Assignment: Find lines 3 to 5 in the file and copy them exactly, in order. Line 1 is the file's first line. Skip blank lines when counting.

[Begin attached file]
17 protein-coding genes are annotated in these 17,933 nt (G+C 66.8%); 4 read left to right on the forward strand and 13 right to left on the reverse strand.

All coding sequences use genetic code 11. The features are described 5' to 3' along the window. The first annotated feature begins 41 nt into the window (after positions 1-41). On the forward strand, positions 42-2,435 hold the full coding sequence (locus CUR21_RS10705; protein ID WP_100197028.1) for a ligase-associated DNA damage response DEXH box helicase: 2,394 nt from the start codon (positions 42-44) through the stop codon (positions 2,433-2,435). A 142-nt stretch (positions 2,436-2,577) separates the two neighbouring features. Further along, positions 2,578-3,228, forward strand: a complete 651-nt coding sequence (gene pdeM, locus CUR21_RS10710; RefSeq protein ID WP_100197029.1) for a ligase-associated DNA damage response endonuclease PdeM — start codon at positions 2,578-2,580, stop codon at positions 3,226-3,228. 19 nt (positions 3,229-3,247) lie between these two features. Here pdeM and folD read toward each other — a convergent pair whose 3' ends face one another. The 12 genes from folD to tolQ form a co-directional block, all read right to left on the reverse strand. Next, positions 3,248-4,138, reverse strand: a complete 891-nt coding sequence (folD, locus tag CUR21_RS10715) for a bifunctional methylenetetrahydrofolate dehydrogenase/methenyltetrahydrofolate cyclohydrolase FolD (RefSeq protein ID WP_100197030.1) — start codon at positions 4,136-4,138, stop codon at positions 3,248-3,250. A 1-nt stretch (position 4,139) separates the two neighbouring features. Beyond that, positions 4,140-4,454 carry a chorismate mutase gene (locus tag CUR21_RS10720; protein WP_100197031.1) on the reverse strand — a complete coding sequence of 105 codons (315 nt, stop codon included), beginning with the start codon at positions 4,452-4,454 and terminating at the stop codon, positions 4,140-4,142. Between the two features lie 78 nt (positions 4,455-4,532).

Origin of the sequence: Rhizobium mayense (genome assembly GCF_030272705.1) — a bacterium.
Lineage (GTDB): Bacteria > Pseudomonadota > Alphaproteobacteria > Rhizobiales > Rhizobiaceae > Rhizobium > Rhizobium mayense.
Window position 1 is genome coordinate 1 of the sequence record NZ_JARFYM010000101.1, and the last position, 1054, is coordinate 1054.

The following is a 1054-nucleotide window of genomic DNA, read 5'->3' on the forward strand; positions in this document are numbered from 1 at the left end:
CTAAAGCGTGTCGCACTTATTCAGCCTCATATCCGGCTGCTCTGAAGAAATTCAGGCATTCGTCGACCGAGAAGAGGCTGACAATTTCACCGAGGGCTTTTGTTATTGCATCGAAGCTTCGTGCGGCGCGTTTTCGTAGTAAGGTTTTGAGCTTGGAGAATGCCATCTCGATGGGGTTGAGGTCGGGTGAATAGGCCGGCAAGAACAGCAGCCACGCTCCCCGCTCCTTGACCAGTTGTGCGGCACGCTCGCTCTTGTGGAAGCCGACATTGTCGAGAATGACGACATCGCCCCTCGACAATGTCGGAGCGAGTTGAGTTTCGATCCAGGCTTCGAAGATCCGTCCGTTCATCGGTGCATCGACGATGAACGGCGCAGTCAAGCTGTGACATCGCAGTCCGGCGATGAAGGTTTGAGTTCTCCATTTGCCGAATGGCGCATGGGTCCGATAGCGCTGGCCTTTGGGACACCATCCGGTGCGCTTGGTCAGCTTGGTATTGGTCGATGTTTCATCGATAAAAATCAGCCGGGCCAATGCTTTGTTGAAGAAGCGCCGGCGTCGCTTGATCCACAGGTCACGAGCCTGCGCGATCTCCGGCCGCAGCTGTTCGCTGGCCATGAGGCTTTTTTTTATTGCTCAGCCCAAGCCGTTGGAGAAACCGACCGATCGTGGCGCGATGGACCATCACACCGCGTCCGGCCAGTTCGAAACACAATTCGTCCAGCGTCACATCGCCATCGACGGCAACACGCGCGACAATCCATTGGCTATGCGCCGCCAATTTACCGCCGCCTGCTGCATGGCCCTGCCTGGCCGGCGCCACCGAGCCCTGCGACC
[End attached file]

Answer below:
Origin of the sequence: Rhizobium mayense (genome assembly GCF_030272705.1) — a bacterium.
Lineage (GTDB): Bacteria > Pseudomonadota > Alphaproteobacteria > Rhizobiales > Rhizobiaceae > Rhizobium > Rhizobium mayense.
Window position 1 is genome coordinate 1 of the sequence record NZ_JARFYM010000101.1, and the last position, 1054, is coordinate 1054.